Open Championship venues: Musselburgh

 

Where is it? East Lothian, Scotland

Years hosted: 1874, 1877, 1880, 1883, 1886, 1889 (six times)

Status: No longer on the rota

The Honourable Company of Edinburgh Golfers, who have resided at Muirfield since its inception in 1892, also paid their third toward the Claret Jug. As a result, the club’s home of Musselburgh held the Open six times over a 15-year period in the late 19th century. When Muirfield was built however, Musselburgh lost its Open status for good, and has since become a publicly owned course.

Open Championship venues: Muirfield

Open Championship venues

Where is it? East Lothian, Scotland

Years hosted: 1892, 1896, 1901, 1906, 1912, 1929, 1935, 1948, 1959, 1966, 1972, 1980, 1987, 1992, 2002, 2013 (16 times)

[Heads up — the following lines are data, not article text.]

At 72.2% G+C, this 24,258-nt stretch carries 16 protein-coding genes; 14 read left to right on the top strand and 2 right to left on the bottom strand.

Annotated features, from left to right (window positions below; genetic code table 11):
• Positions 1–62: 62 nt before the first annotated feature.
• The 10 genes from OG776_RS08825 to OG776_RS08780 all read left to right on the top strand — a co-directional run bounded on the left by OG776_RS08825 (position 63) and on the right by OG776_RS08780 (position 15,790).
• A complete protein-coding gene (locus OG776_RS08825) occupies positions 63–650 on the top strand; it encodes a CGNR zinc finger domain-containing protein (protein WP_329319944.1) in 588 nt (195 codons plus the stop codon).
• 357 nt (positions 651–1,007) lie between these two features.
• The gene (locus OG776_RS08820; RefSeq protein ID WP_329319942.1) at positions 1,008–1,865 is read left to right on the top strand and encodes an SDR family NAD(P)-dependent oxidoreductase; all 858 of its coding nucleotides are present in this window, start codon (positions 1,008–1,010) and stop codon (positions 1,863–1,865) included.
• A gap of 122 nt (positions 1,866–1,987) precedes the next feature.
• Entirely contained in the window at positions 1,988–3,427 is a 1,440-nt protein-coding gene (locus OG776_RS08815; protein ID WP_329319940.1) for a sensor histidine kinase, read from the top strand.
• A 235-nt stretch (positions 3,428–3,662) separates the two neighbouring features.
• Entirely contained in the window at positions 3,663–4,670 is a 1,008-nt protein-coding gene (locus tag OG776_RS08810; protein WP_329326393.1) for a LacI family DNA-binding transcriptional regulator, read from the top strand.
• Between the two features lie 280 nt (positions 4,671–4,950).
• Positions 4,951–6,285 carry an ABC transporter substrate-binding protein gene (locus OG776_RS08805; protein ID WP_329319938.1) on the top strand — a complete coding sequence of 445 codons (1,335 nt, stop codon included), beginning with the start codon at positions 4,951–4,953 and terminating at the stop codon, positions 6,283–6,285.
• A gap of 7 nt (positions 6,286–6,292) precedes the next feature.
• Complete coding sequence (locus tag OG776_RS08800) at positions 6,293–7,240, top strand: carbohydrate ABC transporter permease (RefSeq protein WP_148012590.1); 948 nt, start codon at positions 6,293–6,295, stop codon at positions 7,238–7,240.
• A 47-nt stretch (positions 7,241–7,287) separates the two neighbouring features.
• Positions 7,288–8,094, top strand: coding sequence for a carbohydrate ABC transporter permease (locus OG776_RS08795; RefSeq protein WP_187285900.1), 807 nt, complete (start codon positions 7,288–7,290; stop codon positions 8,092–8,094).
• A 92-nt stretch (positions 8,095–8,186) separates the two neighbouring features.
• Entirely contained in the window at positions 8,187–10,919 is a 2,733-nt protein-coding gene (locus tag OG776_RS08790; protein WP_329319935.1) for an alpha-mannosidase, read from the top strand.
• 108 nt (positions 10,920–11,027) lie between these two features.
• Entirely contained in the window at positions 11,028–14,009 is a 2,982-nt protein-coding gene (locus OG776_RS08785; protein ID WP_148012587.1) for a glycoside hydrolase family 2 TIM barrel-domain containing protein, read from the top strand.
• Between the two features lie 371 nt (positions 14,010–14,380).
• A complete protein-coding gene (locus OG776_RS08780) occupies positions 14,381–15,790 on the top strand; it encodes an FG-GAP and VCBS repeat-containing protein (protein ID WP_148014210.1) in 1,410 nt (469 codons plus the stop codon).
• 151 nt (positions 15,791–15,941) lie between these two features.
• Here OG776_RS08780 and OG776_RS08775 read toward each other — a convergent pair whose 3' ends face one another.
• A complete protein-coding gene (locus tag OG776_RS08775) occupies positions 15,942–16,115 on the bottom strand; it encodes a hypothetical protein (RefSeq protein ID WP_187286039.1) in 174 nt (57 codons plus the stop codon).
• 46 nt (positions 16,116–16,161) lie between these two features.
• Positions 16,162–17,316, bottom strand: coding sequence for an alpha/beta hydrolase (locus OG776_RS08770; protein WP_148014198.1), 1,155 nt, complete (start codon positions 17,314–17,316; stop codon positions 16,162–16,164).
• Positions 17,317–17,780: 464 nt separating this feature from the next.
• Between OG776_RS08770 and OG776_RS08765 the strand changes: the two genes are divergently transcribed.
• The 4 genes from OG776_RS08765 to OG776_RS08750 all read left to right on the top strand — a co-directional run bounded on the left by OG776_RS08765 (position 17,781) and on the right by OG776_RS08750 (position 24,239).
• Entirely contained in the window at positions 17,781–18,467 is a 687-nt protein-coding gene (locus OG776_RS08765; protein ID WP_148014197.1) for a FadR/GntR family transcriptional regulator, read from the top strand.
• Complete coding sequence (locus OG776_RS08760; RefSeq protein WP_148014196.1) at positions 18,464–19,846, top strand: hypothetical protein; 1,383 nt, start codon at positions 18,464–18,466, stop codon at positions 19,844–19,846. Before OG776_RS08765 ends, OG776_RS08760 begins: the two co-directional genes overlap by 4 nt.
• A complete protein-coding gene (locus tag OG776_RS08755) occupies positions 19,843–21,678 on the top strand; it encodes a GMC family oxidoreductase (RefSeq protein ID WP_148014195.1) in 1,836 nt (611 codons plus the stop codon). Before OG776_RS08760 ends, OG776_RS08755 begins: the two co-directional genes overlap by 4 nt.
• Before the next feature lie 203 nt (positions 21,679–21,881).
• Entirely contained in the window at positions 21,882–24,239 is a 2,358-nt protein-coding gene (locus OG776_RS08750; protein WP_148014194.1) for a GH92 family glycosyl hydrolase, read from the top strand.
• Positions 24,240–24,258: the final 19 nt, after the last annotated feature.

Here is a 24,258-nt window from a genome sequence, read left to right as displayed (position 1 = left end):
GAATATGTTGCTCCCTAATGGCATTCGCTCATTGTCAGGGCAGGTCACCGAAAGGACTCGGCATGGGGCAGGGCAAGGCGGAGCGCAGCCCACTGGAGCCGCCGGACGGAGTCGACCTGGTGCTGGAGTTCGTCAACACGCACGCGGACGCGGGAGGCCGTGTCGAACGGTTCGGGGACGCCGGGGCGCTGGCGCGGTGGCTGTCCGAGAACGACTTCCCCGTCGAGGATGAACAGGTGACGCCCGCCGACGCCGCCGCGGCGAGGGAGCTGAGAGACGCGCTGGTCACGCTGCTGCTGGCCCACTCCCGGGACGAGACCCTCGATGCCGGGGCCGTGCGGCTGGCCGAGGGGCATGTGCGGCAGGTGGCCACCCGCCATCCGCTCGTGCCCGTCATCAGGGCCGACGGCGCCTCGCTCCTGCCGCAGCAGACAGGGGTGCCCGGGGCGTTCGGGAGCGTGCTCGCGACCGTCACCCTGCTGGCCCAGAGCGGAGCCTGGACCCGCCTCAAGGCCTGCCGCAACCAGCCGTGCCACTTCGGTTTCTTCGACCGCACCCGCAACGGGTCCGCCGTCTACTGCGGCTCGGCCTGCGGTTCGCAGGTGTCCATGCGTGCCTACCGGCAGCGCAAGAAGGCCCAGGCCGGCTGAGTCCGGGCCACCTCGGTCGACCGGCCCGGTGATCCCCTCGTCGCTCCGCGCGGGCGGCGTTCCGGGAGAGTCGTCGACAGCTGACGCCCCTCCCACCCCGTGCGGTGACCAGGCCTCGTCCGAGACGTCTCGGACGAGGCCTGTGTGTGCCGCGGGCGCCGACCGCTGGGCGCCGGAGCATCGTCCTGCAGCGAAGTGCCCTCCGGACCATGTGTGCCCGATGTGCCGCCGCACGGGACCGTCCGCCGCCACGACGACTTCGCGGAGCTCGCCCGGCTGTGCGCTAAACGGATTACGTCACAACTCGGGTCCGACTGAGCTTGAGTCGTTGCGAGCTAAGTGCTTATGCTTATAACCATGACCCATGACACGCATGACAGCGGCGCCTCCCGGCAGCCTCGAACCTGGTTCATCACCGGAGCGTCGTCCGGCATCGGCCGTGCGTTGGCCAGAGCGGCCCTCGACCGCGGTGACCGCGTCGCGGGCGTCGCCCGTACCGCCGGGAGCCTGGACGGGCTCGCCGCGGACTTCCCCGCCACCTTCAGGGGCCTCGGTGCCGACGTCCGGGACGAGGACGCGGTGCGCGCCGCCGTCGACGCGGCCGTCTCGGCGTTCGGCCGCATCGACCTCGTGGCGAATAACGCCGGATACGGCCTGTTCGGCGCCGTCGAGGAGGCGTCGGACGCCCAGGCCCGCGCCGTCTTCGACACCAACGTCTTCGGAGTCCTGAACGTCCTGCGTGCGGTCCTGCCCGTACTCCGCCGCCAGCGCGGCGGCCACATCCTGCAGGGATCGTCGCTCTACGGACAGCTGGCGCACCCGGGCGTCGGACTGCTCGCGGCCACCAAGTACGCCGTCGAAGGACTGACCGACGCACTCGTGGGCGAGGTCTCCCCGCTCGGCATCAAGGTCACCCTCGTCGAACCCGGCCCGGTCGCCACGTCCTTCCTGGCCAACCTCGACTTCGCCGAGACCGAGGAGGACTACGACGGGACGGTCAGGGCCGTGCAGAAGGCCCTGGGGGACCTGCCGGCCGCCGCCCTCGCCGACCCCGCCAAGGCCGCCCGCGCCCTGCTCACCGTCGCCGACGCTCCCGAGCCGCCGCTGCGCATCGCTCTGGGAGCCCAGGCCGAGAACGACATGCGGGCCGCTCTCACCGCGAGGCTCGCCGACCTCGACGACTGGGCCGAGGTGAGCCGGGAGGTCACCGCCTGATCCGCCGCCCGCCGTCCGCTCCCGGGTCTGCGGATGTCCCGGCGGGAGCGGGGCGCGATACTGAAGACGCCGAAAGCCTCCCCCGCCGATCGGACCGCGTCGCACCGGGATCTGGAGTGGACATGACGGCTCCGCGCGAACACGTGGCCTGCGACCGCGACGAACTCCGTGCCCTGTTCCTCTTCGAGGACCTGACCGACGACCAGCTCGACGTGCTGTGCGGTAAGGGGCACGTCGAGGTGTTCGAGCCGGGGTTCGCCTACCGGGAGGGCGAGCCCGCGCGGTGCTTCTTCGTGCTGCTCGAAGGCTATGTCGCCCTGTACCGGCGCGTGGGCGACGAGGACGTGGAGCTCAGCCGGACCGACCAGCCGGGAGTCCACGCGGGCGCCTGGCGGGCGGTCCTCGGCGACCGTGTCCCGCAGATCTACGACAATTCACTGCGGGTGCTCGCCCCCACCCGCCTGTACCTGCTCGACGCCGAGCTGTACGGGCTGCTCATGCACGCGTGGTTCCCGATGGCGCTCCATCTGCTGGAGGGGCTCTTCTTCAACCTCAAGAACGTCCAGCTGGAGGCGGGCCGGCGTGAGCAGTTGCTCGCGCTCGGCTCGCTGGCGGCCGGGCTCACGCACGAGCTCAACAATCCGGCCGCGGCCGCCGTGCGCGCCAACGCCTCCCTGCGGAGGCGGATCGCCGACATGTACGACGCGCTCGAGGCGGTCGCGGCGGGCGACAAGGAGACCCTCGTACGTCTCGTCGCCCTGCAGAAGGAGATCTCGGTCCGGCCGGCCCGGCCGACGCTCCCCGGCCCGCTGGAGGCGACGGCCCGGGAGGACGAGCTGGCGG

Status: On the rota but next date to be confirmed

The new home for the Honourable Company in 1892, Muirfield has stood the test of time as not only a classic course, but also one of considerable test for even the modern player. Ironically, a bitter spat between the Honourable Company at Muirfield and Musselburgh raised the Open up another notch in stature. Musselburgh golfers adamantly protested the moving of The Open to Muirfield away from them, and created their own tournament with far greater prize money in opposition.

In response, the prize fund for the 1892 Open, Muirfield’s first, was quadrupled from the previous year, and was well over double what any previous Open had ever offered any winner. The resulting huge pool set the tone for future prize money and helped expand the tournament across Britain, opening the door for the Great Triumvirate’s introduction to the tournament.

Open Championship venues: Royal St George’s